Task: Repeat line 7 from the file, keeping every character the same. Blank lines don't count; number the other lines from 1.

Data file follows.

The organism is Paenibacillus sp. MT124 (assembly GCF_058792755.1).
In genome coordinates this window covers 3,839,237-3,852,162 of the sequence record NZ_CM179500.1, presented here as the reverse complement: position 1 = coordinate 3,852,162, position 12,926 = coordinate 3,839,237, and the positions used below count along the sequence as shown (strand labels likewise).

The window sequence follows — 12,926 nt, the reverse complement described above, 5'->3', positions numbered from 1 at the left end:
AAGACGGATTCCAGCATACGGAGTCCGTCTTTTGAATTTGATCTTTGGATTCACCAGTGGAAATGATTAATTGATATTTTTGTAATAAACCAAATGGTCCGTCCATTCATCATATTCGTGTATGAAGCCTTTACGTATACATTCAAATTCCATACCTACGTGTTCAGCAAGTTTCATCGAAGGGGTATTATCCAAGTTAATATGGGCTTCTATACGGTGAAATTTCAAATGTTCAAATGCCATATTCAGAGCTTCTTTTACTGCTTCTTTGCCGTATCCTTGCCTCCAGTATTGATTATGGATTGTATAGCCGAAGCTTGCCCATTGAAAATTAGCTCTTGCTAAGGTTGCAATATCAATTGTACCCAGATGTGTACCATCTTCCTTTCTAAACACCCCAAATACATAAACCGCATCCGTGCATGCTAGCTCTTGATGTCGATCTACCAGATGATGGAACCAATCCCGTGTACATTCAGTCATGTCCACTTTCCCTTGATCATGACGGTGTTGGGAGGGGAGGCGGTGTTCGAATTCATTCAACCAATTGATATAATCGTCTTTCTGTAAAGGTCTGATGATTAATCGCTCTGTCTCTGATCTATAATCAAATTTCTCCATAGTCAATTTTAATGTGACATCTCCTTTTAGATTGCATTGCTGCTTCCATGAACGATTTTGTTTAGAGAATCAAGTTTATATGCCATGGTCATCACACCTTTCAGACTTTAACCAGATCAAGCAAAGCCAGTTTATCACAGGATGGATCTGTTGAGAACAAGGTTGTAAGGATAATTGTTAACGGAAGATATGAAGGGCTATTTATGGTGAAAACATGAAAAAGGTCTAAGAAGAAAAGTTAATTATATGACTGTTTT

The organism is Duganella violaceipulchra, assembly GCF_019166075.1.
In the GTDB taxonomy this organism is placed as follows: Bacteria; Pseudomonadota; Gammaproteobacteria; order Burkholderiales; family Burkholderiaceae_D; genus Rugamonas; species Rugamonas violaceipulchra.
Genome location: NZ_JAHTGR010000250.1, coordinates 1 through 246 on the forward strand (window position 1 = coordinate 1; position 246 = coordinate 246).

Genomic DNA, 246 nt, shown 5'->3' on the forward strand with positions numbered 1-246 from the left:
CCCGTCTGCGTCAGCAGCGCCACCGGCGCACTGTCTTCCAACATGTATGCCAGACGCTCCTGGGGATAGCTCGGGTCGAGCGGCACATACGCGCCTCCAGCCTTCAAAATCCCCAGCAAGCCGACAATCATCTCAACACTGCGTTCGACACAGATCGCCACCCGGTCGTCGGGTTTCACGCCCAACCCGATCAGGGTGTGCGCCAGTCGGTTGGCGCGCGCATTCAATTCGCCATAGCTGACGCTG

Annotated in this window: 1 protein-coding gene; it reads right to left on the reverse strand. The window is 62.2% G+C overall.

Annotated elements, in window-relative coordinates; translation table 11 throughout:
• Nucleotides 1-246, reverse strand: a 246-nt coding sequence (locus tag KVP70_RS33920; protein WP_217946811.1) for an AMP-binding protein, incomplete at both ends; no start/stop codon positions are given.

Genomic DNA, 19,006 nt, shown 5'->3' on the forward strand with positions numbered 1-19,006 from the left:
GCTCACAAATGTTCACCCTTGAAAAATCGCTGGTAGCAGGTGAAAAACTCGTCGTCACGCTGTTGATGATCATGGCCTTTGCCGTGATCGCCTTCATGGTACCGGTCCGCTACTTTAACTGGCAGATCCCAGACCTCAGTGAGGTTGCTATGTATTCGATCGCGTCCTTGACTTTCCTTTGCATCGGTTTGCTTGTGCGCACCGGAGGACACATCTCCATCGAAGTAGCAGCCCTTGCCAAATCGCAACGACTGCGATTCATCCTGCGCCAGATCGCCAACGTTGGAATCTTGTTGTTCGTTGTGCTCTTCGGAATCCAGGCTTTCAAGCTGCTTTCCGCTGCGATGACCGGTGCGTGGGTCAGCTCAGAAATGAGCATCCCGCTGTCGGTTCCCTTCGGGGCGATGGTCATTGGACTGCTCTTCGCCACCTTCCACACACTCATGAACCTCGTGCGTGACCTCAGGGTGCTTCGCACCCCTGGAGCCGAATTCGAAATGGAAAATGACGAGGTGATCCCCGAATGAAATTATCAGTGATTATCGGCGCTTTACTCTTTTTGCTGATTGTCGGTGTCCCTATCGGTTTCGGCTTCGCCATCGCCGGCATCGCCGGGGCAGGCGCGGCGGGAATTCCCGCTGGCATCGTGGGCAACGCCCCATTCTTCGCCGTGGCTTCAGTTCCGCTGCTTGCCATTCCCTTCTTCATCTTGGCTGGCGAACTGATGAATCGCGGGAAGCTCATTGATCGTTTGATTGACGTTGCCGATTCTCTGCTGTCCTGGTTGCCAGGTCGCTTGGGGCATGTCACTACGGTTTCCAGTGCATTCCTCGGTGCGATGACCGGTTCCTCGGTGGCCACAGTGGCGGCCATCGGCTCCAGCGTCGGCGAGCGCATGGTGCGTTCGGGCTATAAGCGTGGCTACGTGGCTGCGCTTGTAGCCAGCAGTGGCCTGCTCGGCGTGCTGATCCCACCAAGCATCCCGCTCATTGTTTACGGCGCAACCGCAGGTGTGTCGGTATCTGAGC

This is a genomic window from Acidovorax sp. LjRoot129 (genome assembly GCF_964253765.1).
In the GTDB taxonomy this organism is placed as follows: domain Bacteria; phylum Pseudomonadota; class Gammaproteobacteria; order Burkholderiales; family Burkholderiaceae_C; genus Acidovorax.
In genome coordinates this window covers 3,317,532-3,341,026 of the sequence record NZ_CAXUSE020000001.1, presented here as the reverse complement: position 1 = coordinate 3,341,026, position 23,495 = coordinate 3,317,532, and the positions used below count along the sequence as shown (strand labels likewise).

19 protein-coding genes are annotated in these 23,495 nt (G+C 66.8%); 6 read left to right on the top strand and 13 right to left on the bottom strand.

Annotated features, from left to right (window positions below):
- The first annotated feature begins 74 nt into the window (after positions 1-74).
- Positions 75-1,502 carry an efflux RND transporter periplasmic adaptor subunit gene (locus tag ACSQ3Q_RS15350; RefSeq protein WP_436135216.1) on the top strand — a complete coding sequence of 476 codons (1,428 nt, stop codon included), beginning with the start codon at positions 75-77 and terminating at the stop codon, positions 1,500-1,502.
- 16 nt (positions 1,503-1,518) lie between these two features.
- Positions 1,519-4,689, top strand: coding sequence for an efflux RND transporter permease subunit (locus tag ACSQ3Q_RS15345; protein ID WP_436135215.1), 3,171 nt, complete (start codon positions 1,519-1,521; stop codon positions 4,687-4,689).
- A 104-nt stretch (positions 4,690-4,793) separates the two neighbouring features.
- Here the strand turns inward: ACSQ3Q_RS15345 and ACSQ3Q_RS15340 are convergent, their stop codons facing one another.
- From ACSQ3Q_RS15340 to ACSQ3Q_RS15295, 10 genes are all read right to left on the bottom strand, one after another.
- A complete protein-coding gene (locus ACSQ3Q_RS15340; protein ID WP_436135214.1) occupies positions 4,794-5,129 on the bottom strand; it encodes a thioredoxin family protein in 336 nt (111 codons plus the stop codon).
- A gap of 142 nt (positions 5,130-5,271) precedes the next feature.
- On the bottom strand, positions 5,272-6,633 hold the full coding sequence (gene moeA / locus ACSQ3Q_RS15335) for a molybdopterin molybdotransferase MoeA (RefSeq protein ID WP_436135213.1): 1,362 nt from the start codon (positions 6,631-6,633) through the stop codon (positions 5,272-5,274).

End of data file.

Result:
Genome location: NZ_JAHTGR010000250.1, coordinates 1 through 246 on the forward strand (window position 1 = coordinate 1; position 246 = coordinate 246).